Problem-oriented case study solution outline
• Statement of the issue
• Identification of specific issues, problems, and challenges
• Brief description of important terms to be used
• Presentation of thesis statement
• Presentation of hypothesis
• Discussion of important literature available on the topic
• Identification of the need for your specific study
• Identification and mention of the relevance of your specific study
• Background of the study
• The need for the study
• Presentation of data, and other information
• Development of argument 1
• Development of argument 2
• Development of argument 3
• Concluding statement
• Assessment of proposed solutions
• Recommendations of the best-suited solution
Finalizing the Case Study solution Draft, and Checking Against The Checklist
The case study that you draft will be subject to changes multiple times before you think it is perfect for submission. It is suggested, and you are encouraged to go over you drafted case study multiple times and examine each section over and over again to ensure that all possible flaws are corrected. You also need to check your case study for chronological order, logic, and arguments – all in relation to the purpose of your case study.
The following checklist will help you finalize your case study solution, and help you close it effectively
- Correct case study format and structure followed
- The case study is edited, checked for grammatical and spelling errors, and is also formatted as per assignment requirements
- Application of triangulation method to the research
- Presence of raw data such as real-life examples and experiences
- Explanation of data collection method, and its transparency
- Transition, and connection between the Analysis and conclusion of the case study
- Identification of future areas of research possible
When completing the final draft of the case study solution, it is important to:
- Always double-check the work, and completed assignment
- Ensure the maintenance of a flow of information and data
- Identification and communication of the purpose of the case study is clear
- Use of appendix, if necessary
Citing The Case Study Solution
A case study may be cited as a journal paper and will depend on the citation method and style being used. For example:
|MLA||Nelson, Debra, and Cary L. Cooper, eds. Positive organizational behavior. Sage, 2007.|
|APA||Nelson, D., & Cooper, C. L. (Eds.). (2007). Positive organizational behavior. Sage.|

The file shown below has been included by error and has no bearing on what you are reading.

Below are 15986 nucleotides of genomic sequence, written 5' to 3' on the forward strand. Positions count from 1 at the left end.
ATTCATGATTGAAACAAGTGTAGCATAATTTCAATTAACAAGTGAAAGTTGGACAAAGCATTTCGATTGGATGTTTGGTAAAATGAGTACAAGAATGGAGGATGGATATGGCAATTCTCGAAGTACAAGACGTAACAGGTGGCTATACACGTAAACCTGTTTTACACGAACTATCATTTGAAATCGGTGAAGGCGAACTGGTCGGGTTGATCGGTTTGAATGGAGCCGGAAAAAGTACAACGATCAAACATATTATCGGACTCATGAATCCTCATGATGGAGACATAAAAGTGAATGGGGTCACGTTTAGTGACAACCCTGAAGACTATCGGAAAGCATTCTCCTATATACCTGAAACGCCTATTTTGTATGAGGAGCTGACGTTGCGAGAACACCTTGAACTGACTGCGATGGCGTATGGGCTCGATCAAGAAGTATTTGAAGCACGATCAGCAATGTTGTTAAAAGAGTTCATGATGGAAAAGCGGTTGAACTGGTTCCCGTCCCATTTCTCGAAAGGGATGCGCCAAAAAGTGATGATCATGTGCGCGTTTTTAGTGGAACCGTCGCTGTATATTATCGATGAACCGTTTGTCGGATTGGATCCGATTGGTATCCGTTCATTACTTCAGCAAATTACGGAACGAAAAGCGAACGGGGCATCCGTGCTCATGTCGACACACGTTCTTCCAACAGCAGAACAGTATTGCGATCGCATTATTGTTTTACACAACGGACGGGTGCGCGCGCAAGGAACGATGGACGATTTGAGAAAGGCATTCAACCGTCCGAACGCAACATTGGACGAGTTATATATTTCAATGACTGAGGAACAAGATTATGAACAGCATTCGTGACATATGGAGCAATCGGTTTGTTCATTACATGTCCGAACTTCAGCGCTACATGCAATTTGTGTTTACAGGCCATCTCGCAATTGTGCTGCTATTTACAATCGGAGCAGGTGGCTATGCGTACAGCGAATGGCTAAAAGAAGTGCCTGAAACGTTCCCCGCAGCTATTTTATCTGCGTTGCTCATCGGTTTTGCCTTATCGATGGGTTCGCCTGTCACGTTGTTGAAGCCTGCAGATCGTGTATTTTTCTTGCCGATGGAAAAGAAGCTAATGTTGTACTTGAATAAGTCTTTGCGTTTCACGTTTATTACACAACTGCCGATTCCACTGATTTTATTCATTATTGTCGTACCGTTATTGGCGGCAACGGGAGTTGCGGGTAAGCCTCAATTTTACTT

|Chicago||Nelson, Debra, and Cary L. Cooper, eds. Positive organizational behavior. Sage, 2007.|
|Harvard||Nelson, D. and Cooper, C.L. eds., 2007. Positive organizational behavior. Sage.|
|Vancouver||Nelson D, Cooper CL, editors. Positive organizational behavior. Sage; 2007 Apr 23.|
Designing The Title Page
The format of the title page will depend on the required citation style and method of the assignment. In general, a title page should include
- An interesting, and attention gripping title for the case study, which should be 5-9 words in length
- Brief description of the case study
- Include the word case study on the title page
- Author’s name and contact information
The final paper should be concise and effectively written without the use of prolonged=in strategies. The assignment should range between 500-1500 words.
Templates for the APA and MLA title pages can be found below:
Different Types of Case Study solution
Case studies help readers analyze and understand specific behaviors, decisions, and situations through more detailed reporting and observation. Despite this, case studies can be generally categorized as:
1. Historical case studies
These case studies provide a great depth of knowledge and understanding – especially of factual data and information. Historical case studies are drawn from multiple, credible resources and as such, are successful in narrating from multiple perspectives. Historical case studies, therefore, more than often, conclude with learning or a lesson, and also provide parallels for modern-day comparison.
2. Problem-oriented case studies
These cases studied detail specific issues, challenges, and problems that must be faced. For college-level assignments, these are often based on theoretical grounds. These case studies often explore an issue in detail and offer different alternatives for resolution. As a result, these case studies are important for leading socio-economic and development discussions
3. Cumulative case studies
These are based on a large collection of information and allow room for comparison.
4. Business case studies
These are used for detailing new product information as well as discussion of product value for consumers
5. Critical case studies
These detail cause and effect relationships for specific situations.
6. Illustrative case studies
These provide a description of events and also detail the consequences and lessons of specific decisions related to the narrated events.
Examples Of Case Study Solution
In the following section, you can find an example of professional case studies that have been gathered for providing you with insights about different types of case studies, as well as their structure, content, and formatting.
In conclusion, it is important to state that case studies have become an important part of knowledge dissemination as well as learning. Case studies provide in-depth analysis and overview of specific events, behaviors, and problems faced but organizations, individuals, and groups – relating to, and ranging over various disciplines and subjects. Additionally, case studies are generally based on real events, and thus allow readers an in-depth observation of pragmatic issues that are faced by businesses, as well as by different institutions. Case studies, therefore, allow readers to explore real-life challenges without experiencing them and offer first-hand learning mechanisms to gain greater insights about specific fields of knowledge.
When You Don't Know Where To Start
Drafting and developing a case study from scratch is not an easy task. You may want to write a professional case study that is specific, and detailed, but you may lack the expertise, resource, or time. To help you resolve the problem of writing a high-quality case study, we can offer assistance. Our writers have experience in drafting unique, high quality, and relevant case studies for different disciplines and subjects. You can request services for case study writing, editing, proofreading, and formatting assistance from our expert writers, who will professionally facilitate you for case study writing.